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The future of film


'You can fight anything but can't fight technology'
Michael Chapman Film-maker
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I think we all agree that movies was the great art form of the 20th Century. But the 20th Century is over. And movies as such, and we've been talking about that, are... don't have the same position of power they once had. Movies made as big studio movies that go out to theatres where everybody comes and worships the church of the 20th Century. That doesn't exist anymore. And with it, film as such is, I think, fading away. The still is used in most movies, but increasingly it's digital, and in 20 years or so – who knows how long – I suspect it'll all be... if not digital, it'll be laser or something; who knows? In large part because the... the antiquated system of taking large rolls of 35mm film and shipping them in trucks to theatres in... in Jumpoff, Georgia, and, who knows where, Maine, is... is utterly obsolete. It's going... it's increasingly obsolete, and putting and running them through the gates of projectors again, in theatres, is increasingly obsolete technologically. And you can fight anything but can't fight technology. And, sooner or later, that technology is going to be out the window. And as soon as that's out the window, the whole idea of shooting on film is going to become increasingly... I mean, film is a 19thcentury technology. Little claws pulling things down and holding it like that, you know, 24 frames a second. That's... that was invented in the 19th Century, and this is the 21st Century. And, it's like old clockwork... Nobody has... almost nobody has clocks that go tick-tock, tick-tock anymore, and that's... movie cameras are the equivalent of that. And it's going to... it's going to change. The example that I've used before and will use again is, before the process of transferring photographs to newspapers was developed in the 19th Century, images in newspapers were done by people called wood engravers.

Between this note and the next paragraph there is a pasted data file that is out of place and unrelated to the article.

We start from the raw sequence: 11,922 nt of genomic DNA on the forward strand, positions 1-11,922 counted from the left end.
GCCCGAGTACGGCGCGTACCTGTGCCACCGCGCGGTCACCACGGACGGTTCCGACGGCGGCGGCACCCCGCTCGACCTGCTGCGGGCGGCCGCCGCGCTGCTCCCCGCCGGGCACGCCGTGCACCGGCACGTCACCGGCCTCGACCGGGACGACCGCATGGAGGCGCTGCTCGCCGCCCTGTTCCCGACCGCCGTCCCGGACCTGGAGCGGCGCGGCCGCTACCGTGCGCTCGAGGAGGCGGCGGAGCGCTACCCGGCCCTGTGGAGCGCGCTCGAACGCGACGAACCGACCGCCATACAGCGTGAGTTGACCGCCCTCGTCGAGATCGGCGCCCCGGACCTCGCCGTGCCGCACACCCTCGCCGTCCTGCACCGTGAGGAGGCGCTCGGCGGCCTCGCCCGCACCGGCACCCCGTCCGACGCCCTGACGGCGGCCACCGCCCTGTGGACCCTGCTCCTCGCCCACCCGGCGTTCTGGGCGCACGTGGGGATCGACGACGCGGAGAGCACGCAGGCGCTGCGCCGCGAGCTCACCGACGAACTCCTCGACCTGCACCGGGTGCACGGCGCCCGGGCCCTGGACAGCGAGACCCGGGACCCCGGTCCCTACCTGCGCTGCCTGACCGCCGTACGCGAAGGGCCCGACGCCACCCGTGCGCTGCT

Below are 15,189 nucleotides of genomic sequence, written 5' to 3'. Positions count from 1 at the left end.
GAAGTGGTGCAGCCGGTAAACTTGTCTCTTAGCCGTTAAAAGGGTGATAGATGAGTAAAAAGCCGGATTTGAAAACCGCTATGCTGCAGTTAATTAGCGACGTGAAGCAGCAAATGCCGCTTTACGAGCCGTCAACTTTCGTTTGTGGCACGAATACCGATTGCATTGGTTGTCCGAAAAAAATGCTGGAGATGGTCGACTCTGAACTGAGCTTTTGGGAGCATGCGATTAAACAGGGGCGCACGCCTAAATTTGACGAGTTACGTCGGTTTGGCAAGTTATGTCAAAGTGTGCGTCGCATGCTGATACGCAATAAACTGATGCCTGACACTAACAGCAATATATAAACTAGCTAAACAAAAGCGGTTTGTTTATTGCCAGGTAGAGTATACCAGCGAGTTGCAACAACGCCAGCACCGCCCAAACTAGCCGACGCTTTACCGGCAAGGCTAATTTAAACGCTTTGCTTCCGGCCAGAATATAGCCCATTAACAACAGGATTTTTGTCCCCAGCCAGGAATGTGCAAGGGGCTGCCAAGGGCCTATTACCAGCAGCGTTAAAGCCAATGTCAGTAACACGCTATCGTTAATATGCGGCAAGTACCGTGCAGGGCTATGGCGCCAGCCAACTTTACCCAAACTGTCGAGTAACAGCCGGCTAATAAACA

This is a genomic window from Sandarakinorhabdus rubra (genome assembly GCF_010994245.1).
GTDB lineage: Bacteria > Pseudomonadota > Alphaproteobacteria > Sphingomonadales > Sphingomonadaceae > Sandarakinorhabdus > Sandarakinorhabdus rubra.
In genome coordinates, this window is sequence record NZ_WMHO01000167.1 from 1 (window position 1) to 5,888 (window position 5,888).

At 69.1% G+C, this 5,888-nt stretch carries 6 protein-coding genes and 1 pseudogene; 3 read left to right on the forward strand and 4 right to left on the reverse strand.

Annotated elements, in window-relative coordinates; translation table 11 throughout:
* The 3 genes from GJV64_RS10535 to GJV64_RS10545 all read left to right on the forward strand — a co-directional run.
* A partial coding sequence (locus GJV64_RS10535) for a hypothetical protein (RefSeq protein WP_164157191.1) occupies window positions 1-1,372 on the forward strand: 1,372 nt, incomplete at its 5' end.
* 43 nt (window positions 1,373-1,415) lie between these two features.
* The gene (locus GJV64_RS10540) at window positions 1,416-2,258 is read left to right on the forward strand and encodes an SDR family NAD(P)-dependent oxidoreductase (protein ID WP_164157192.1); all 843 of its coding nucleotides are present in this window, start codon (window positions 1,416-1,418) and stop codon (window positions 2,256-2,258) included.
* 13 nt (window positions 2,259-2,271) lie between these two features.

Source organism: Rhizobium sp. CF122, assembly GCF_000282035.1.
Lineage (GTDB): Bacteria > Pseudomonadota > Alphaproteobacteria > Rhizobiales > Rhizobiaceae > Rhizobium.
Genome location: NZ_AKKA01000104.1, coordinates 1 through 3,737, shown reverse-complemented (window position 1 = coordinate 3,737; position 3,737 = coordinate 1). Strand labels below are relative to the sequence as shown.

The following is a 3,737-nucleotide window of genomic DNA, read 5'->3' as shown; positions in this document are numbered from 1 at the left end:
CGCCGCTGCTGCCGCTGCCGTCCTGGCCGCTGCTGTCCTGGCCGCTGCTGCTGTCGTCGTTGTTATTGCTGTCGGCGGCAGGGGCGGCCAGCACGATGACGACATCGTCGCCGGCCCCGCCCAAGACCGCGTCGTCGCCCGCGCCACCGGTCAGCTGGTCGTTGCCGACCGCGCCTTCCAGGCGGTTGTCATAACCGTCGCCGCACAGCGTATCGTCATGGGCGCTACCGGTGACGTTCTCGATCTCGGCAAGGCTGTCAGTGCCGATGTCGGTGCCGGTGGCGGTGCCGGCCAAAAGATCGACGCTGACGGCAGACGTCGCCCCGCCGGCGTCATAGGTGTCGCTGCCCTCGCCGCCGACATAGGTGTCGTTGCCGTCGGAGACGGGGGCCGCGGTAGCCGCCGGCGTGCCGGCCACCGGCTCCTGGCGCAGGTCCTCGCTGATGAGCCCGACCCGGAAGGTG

Michael Chapman (1935-2020), an American cinematographer, had a huge influence on contemporary film-making, working on an impressive array of classic films including 'Taxi Driver', 'Raging Bull', 'The Lost Boys' and 'The Fugitive'.

Listeners: Glen Ade Brown

British Director of Photography and Camera Operator Glen Ade Brown settled in Los Angeles 10 years ago.

He has been working on features, commercials and reality TV. He played an instrumental role in the award-winning ABC Family series "Switched" and is also a recipient of the Telly and the Cine Golden Eagle awards for Best Cinematography. He was recently signed by the Judy Marks Agency and is now listed in her commercial roster.

Tags: film, studio movies, technology, movie camera

Duration: 2 minutes, 3 seconds

Date story recorded: May 2004

Date story went live: 29 September 2010